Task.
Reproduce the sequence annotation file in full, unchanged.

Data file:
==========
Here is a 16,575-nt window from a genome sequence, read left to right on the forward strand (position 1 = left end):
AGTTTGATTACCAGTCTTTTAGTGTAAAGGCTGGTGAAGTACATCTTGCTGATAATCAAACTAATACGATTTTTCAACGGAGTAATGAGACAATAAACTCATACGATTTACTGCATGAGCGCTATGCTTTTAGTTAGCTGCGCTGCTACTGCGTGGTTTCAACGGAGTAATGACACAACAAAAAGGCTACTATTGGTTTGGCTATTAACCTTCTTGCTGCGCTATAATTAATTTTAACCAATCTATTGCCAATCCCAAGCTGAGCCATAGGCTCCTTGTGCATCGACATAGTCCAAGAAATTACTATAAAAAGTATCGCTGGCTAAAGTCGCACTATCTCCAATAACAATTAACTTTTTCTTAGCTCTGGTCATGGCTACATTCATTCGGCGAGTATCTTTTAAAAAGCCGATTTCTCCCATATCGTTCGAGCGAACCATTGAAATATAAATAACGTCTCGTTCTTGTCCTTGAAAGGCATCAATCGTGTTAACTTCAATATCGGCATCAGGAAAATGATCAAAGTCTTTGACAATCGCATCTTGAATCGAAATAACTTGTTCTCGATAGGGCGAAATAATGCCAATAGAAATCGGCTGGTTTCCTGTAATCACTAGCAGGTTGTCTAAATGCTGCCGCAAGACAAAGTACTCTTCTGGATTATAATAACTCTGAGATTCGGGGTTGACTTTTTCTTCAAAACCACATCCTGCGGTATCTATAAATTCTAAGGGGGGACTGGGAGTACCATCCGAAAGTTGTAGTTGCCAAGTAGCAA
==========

Here is a 16,575-nt window from a genome sequence, read left to right on the forward strand (position 1 = left end):
AGTTTGATTACCAGTCTTTTAGTGTAAAGGCTGGTGAAGTACATCTTGCTGATAATCAAACTAATACGATTTTTCAACGGAGTAATGAGACAATAAACTCATACGATTTACTGCATGAGCGCTATGCTTTTAGTTAGCTGCGCTGCTACTGCGTGGTTTCAACGGAGTAATGACACAACAAAAAGGCTACTATTGGTTTGGCTATTAACCTTCTTGCTGCGCTATAATTAATTTTAACCAATCTATTGCCAATCCCAAGCTGAGCCATAGGCTCCTTGTGCATCGACATAGTCCAAGAAATTACTATAAAAAGTATCGCTGGCTAAAGTCGCACTATCTCCAATAACAATTAACTTTTTCTTAGCTCTGGTCATGGCTACATTCATTCGGCGAGTATCTTTTAAAAAGCCGATTTCTCCCATATCGTTCGAGCGAACCATTGAAATATAAATAACGTCTCGTTCTTGTCCTTGAAAGGCATCAATCGTGTTAACTTCAATATCGGCATCAGGAAAATGATCAAAGTCTTTGACAATCGCATCTTGAATCGAAATAACTTGTTCTCGATAGGGCGAAATAATGCCAATAGAAATCGGCTGGTTTCCTGTAATCACTAGCAGGTTGTCTAAATGCTGCCGCAAGACAAAGTACTCTTCTGGATTATAATAACTCTGAGATTCGGGGTTGACTTTTTCTTCAAAACCACATCCTGCGGTATCTATAAATTCTAAGGGGGGACTGGGAGTACCATCCGAAAGTTGTAGTTGCCAAGTAGCAA